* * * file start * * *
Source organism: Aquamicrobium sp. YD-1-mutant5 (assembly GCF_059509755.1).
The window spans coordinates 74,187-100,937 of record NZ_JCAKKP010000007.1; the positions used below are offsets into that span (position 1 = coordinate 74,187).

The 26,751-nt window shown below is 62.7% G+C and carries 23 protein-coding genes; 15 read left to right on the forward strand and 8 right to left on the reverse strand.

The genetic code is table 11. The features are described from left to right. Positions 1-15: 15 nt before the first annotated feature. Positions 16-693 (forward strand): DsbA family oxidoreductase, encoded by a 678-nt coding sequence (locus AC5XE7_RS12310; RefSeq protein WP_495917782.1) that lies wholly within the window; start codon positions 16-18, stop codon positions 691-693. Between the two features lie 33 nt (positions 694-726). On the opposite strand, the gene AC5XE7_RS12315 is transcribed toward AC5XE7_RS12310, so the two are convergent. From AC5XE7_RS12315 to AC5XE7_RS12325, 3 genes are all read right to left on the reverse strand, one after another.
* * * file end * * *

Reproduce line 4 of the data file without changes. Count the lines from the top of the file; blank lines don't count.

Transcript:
The genetic code is table 11. The features are described from left to right. Positions 1-15: 15 nt before the first annotated feature. Positions 16-693 (forward strand): DsbA family oxidoreductase, encoded by a 678-nt coding sequence (locus AC5XE7_RS12310; RefSeq protein WP_495917782.1) that lies wholly within the window; start codon positions 16-18, stop codon positions 691-693. Between the two features lie 33 nt (positions 694-726). On the opposite strand, the gene AC5XE7_RS12315 is transcribed toward AC5XE7_RS12310, so the two are convergent. From AC5XE7_RS12315 to AC5XE7_RS12325, 3 genes are all read right to left on the reverse strand, one after another.